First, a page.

Although its significance for biology has been recognized for more than a century, the molecular mechanism of allostery remains the subject of intense research. In allostery a signal from one site in a protein is transmitted to a second, often distant, site to alter its function. The ensemble model provides a framework in which dynamic and/or structural changes can contribute to allosteric regulation even within a single protein. The challenge lies in deciphering which molecular processes are critical to signal transmission. In this work we will investigate the allosteric mechanism in the Group II Biotin Protein Ligase, E.coli BirA protein. We hypothesize that BirA allostery occurs through direct coupling of dynamic changes in multiple loops to formation of residue networks. We further hypothesize that this mechanism allowed for the evolution of allostery while preserving an essential enzymatic function in post-translational biotin addition. These hypotheses will be tested using integrated genetic screening, solution biophysical measurements, x-ray crystallography, and molecular dynamics simulations. The elucidation of how allostery works in BirA will improve our general understanding of allosteric mechanisms and may prove useful for developing drugs that selectively target specific microbial BPLs and for creating Biotin Protein Ligase-based technology tools.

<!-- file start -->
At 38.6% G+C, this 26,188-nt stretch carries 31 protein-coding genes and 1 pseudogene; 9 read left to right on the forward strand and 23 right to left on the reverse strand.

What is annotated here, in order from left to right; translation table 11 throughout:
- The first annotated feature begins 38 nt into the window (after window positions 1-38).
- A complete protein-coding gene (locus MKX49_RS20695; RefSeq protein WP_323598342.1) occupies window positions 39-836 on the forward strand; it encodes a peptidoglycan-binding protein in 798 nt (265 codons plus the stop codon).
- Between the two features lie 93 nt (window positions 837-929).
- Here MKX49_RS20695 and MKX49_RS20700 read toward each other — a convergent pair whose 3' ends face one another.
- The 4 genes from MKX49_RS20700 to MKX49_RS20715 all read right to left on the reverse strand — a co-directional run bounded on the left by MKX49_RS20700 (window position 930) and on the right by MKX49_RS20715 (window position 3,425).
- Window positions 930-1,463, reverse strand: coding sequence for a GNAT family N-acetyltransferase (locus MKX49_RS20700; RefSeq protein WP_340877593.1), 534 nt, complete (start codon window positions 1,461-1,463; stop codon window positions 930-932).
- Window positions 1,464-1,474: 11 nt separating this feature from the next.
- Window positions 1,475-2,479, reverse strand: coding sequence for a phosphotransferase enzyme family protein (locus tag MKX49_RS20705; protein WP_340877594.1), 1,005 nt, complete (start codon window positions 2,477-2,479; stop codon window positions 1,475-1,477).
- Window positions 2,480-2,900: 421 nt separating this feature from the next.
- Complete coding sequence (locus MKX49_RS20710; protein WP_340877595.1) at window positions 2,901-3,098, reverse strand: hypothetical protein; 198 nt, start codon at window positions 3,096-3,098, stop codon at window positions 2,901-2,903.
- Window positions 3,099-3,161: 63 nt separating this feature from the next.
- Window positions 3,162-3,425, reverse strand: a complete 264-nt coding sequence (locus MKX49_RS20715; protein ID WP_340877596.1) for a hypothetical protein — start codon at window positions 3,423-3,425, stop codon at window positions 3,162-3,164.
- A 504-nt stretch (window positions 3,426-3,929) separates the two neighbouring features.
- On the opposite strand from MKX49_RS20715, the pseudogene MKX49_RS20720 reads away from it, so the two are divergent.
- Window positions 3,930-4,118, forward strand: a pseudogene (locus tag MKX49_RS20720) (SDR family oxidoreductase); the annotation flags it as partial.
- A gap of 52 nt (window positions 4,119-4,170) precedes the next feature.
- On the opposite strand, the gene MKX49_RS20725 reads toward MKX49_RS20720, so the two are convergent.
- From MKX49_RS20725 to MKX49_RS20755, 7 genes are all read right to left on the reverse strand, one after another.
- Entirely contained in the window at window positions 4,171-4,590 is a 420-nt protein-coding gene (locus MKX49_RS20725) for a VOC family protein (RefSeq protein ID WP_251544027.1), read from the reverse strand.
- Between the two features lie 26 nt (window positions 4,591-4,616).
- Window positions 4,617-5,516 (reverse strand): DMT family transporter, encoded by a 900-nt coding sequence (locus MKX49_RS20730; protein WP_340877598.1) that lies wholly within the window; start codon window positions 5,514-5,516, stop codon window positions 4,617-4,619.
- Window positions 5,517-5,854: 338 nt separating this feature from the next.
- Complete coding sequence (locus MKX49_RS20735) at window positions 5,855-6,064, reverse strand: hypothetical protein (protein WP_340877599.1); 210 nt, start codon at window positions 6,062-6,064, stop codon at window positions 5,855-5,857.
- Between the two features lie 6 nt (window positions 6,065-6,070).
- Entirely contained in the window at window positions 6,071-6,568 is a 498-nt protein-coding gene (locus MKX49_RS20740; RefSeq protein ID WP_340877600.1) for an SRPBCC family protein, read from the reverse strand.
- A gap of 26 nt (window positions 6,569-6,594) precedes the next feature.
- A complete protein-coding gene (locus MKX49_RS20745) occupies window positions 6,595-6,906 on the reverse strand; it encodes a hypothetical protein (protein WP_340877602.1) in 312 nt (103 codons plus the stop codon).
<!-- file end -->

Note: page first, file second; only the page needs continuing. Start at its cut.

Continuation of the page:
Small molecule drugs that target proteins provide treatments for many diseases including bacterial infections, cancers, and neurological disorders. The research described in this proposal will enhance our understanding of the molecular mechanism of allostery, a regulatory mechanism that is used in every known biological process. Understanding of allostery in microbial Biotin Protein Ligases, the subject of these proposed studies, may enable development of drugs that specifically target biotin protein ligases from bacterial pathogens.